The key, experts say, is to choose a shoe that is specific to your activity and that suits your particular foot. They recommend shopping at stores specializing in athletic shoes, where you can seek advice from a knowledgeable salesperson. And don’t forget to replace your shoes when they show signs of wear.
6. Exercises done with the goal of spot reduction. People who do strengthening and toning exercises in an effort to trim fat from a certain area – thighs, hips, stomach, or arms – have the wrong idea. While these exercises can help firm muscles, if the targeted area still carries an extra layer of fat, it won’t look much different.
“You’re making the muscles stronger, but it’s not anything you’re going to visibly see when you look in the mirror,” says Warpeha.
Fat loss cannot be isolated to one area, but is distributed evenly throughout the body, Danberg says. So you’ll lose a millimeter of fat from your chin whenever you lose a millimeter of fat from your torso. Doing 1,000 crunches won’t take more fat off your abdominals.
Cardiovascular exercise is the biggest calorie burner, but resistance training is a big part of the equation if you want to burn fat.
“When you build more muscle mass, you slowly increase your resting metabolic rate, burning more calories all the hours of the day that you’re not active,” says Warpeha.
7. Using bad form on cardio machines. Walk into any gym and you’ll see some people sweating through their treadmill, elliptical, or stair-climber workouts with their bodies hunched over and a death grip on the handrails.
“People will put a really huge incline (or high resistance) on the machine and then grab on,” says Saremi. “This is totally contraindicated.
“If you can’t run or walk with your hands off, you shouldn’t do it.”
She also notes that exercising in a hunched-over position can keep you from breathing deeply, and that the improper alignment of your spine can make the workout more jarring to your shoulders and elbows.
Use a natural gait, says Danberg. And “Don’t hold the handrails because it breaks the natural biomechanics of the body. We don’t go through life holding on to something.”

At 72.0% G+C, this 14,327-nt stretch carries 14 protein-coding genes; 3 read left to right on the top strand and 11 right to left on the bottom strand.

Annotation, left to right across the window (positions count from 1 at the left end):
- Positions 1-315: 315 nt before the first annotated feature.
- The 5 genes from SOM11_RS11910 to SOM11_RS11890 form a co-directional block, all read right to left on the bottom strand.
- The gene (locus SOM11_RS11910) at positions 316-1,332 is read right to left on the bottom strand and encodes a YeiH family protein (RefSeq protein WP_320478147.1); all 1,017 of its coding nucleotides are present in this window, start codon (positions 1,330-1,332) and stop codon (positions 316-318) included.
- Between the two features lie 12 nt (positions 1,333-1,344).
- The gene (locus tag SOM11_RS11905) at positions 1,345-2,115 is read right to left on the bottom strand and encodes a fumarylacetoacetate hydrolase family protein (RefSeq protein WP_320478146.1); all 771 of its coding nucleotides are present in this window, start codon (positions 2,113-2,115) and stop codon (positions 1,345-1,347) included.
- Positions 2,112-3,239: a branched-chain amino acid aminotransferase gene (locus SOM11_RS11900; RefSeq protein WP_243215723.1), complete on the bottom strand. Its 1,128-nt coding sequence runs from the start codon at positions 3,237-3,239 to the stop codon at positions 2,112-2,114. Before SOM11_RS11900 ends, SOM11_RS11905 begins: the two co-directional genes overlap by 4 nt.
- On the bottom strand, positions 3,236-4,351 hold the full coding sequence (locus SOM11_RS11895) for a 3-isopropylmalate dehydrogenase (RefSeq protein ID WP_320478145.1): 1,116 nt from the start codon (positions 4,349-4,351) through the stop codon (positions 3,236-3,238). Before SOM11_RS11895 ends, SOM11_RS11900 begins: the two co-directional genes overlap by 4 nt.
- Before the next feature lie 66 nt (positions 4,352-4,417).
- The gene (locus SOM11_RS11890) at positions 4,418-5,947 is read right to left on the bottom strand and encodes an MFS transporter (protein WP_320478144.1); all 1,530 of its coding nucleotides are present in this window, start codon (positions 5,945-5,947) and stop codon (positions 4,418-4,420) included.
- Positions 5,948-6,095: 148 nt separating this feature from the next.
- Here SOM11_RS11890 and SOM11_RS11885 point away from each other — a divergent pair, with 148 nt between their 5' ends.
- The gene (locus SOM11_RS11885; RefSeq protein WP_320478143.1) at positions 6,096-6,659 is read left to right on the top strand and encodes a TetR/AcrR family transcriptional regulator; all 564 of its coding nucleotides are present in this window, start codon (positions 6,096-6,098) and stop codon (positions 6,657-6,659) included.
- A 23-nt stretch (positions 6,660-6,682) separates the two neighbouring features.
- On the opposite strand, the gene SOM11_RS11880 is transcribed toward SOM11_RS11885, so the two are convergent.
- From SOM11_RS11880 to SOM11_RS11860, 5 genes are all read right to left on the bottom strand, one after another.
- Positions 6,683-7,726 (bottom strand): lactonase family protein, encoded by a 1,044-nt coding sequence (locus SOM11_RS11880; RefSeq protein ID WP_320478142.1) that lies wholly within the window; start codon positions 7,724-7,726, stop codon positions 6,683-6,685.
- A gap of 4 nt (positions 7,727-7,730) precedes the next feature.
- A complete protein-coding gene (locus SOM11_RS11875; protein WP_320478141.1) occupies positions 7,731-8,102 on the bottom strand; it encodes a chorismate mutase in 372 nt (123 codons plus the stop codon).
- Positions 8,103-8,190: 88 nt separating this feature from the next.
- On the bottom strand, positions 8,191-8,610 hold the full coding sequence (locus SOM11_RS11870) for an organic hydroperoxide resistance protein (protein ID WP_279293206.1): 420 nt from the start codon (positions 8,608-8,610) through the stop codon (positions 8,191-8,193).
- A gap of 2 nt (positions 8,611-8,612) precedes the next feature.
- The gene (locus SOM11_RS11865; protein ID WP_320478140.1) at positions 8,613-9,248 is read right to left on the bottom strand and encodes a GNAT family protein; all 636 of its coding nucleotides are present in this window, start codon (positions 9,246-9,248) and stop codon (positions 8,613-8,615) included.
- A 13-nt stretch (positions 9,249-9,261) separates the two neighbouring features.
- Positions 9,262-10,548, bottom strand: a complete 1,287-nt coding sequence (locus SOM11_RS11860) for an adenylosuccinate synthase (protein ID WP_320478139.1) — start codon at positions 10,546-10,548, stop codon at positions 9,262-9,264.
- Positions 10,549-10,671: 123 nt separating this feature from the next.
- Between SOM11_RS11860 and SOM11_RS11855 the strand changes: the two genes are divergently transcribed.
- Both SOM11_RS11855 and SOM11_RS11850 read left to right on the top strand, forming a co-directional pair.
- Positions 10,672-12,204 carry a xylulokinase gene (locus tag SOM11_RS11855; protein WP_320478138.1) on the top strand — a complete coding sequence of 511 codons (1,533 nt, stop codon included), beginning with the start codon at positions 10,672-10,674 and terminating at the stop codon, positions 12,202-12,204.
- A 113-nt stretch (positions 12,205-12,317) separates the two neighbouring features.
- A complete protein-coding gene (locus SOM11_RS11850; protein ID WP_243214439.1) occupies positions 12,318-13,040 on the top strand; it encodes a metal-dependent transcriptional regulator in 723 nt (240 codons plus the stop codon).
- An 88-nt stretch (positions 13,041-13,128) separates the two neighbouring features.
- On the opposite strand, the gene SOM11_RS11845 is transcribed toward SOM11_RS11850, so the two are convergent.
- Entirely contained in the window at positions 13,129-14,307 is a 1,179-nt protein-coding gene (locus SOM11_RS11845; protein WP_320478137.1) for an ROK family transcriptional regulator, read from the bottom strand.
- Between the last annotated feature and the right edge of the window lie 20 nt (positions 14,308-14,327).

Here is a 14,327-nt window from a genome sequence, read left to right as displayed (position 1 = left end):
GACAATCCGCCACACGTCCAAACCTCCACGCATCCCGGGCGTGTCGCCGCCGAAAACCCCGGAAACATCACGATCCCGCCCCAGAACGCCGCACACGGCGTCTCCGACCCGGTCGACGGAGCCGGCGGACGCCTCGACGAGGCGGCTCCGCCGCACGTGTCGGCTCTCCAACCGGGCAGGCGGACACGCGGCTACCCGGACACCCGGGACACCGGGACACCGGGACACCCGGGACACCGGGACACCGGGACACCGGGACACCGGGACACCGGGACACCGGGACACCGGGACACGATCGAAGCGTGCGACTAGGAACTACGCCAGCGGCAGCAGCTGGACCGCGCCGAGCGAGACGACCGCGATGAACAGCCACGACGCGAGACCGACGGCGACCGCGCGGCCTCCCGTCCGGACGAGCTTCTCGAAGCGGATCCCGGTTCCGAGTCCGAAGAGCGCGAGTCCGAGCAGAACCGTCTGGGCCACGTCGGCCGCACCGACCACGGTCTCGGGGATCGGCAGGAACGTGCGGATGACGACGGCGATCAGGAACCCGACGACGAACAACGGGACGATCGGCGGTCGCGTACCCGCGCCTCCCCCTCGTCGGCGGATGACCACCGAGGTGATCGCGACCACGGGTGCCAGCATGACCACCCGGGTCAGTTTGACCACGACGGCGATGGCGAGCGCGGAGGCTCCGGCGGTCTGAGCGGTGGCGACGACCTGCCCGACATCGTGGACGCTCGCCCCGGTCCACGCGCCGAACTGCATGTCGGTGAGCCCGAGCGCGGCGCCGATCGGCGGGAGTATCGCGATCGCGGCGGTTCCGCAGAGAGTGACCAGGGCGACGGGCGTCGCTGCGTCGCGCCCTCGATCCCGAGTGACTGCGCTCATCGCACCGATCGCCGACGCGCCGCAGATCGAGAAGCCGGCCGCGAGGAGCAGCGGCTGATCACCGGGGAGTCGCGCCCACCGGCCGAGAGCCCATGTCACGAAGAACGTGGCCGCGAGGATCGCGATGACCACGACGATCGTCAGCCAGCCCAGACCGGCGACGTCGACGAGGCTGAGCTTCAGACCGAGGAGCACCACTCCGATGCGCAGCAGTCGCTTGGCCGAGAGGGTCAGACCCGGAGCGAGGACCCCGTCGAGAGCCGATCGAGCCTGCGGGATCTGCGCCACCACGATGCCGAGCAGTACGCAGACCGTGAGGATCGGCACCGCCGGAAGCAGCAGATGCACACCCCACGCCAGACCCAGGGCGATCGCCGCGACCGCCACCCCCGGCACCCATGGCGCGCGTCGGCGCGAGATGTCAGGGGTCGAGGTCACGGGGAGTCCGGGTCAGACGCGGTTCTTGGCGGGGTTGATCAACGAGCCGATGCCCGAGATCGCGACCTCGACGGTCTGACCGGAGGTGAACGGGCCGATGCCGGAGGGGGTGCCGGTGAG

8. Always lifting with a weight belt. Bodybuilders have long used these belts to provide low back and abdominal support when lifting heavy weights. But now they seem to be standard equipment even for many occasional weightlifters.
“Too many people wear weight belts too often,” says Warpeha. “They should only be used when you’re getting 85% to 90% of your one-repetition maximum [for example, squatting with 300 pounds of weight if you’re a man]. Most people are not working at that level.”
Unless you have a back injury or another medical reason to use the belt, says Warpeha, the level at which the average person works doesn’t require a weight belt. And it can do more harm than good.
“When the belt is on, you’re not allowing your normal core muscles to get strengthened,” he explains. “If you get used to having that belt, you go into everyday life and try to lift groceries or pick the baby up out of the car seat and you can’t do it. You’ll never learn how to use your natural belt, your core, the abs, obliques, and spinal erectors (source).”
Make sure you aren’t the one doing everything wrong in the gym. If you know someone who has a background in fitness ask them to help you out; or better yet, if you have the money hire a trainer to teach you the ropes. You will never regret spending money on education that will keep you fit the rest of your life!
(CES, PES, CPT, BS)